Last time we left off with the question: Should this social-sexual human behavior be considered unethical merely because it has been linked to sexual harassment cases or because romantic relationships amongst work colleagues is considered immoral by some?
Utilitarianism. The issue of workplace romance when assessed from a utilitarian perspective prescribes that organizational leaders would embrace policies and actions which promote happiness among employees (Brown, 2000). Whichever policy evokes the greatest happiness among employees is the policy that should be imposed whether or not that is the restriction of workplace relationships. Happiness and pleasure are relative and complex and employees may gain both emotional and sexual pleasures by their workplace relationships but administrators may become unhappy if those relationships negatively affect the employee’s productivity. So, whose happiness is to be secured? The decision, based on utilitarian principles, would be based on which action would have positive consequences for the larger society, in this case, the overall organization (Weston, 2008). However, generating the greatest number of benefits for the entire organization may seriously disadvantage certain individuals (Rawls as cited in Johnson, 2012).
Categorical imperative. Deontological ethics argues that choices should be made based on what is morally right (Johnson, 2012). Furthermore, the categorical imperative perspective dictates that people should be treated with dignity and as such should be respected as having the capacity to choose for themselves. In essence, all decisions entail some moral principle and imply some values judgment (Brown, 2000). The categorical imperative perspective, while theoretically valuable, cannot indicate which principles are “good or right and deserving of respect but it does provide a strategy for evaluating” our contingent principles” (Woermann & Cilliers, 2012, p.448). Consequently, this perspective can urge organizations to adopt certain strategies when undertaking moral considerations (Preiser & Cilliers, 2010).
Justice and rights. The kinds of rights employees have parallel the kind of justice that has been developed in the organization (Brown, 2000). Additionally, employees have contractual and institutional rights and claims for rights are legitimate claims on power or legitimate protests against injustice (Brown, 2000). Furthermore, these rights are embedded in both legal and human rights. While workplace romance is not illegal (Pierce et al., 2008), the issue is whether imposing institutional restrictions or prohibitions is a violation of an employee’s human rights. Employee rights have their basis in employment contracts and organizational roles (Brown, 2000). However, in order for a contract to be valid both the employee and employer would have to have full knowledge of the agreement and the contract did not bind either party to immoral acts (Velasquez as cited in Brown, 2000). Contracts while legally binding cannot involve the relinquishing of an employee’s human rights because that would render the contract dehumanizing and therefore invalid (Brown, 2000).
Many organizations, including the Academy of Management, the American Bar Association, and American Psychological Association consider workplace romance to be an ethical issue in their codes of ethical conduct (Pierce et al., 2008). Furthermore, despite the inclusion of workplace romance in the ethical codes of some organizations’ management teams are still often faced with the dilemma of balancing legal compliance with values and ethical codes of conduct. Pierce et al. (2008) found that “it is acceptable practice for organizations to impose ethics-based restrictions on workplace romance and make organizationally-sensible decisions based on pertinent legal and extralegal factors” (p.39). The choice between taking a values-orientated approach versus a compliance-orientated one is a decision that organizations must make when developing policies and programs that affect employees (Roehling & Wright, 2006). Pierce et al. (2008) suggest that organizations should consider informing employees about the potential risks of work place romance from the standpoint of legal ramifications if the romance upon dissolution resurfaces as harassment. That is, employees who willingly become involved in social-sexual behavior with their co-workers may be vulnerable to negative classification by co-workers and management if a sexual harassment claim is made and their sexual history in that regard may be admissible evidence in the case. Employees would then be in a better position to make informed decisions about their actions using their value judgments.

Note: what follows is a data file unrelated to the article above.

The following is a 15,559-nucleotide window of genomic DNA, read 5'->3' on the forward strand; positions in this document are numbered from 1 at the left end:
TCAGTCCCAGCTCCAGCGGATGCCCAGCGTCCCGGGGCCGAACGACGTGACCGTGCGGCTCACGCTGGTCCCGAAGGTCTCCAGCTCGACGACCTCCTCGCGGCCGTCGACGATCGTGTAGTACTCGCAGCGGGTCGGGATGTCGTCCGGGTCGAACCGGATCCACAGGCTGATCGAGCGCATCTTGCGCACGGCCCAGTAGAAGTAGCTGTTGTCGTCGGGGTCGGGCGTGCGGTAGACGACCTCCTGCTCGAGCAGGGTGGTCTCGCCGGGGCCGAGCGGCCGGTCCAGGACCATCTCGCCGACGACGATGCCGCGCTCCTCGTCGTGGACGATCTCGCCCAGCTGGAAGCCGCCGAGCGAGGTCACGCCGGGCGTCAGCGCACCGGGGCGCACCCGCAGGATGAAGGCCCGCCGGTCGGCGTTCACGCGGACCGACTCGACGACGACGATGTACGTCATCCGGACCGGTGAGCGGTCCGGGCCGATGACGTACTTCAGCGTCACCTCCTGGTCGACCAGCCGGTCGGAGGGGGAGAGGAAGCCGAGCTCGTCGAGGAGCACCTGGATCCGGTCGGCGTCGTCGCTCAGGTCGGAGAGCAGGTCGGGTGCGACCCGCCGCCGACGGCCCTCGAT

Brown, M.T. (2000). Working ethics: Strategies for decision making and organizational responsibility. Oakland, CA: Regent Press.
Johnson, C.E. (2012). Meeting the ethical challenge: Casting light or shadow. Thousand Oaks, CA: Sage.
Pierce, C.A., Muslin, I.S., Dudley, C.M. & Aguinis, H. (2008). From charm to harm. A content-analytic review of sexual harassment court cases involving workplace romance. Management Research, 6(1), 27-45.
Preiser, R. & Cilliers, P. (2010). Unpacking the ethics of complexity: Concluding reflections. In P . Cilliers & R. Preiser (Eds.).Complexity, Difference and Identity (pp. 265 – 287). Dordrecht, NL: Springer.
Roehling, M.V., & Wright, P.M. (2006). Organizationally sensible versus legal-centric approaches to employment decisions. Human Resource Management, 45(4): 605–627.
Weston, A. (2008). A 21st century ethical toolbox (2nd ed.). New York: NY: Oxford University Press.
Woermann, M. & Cilliers, P. (2012). The ethics of complexity and the complexity of ethics. South African Journal of Philosophy, 31(2), 447-463.
Excerpt from my academic paper written 6/12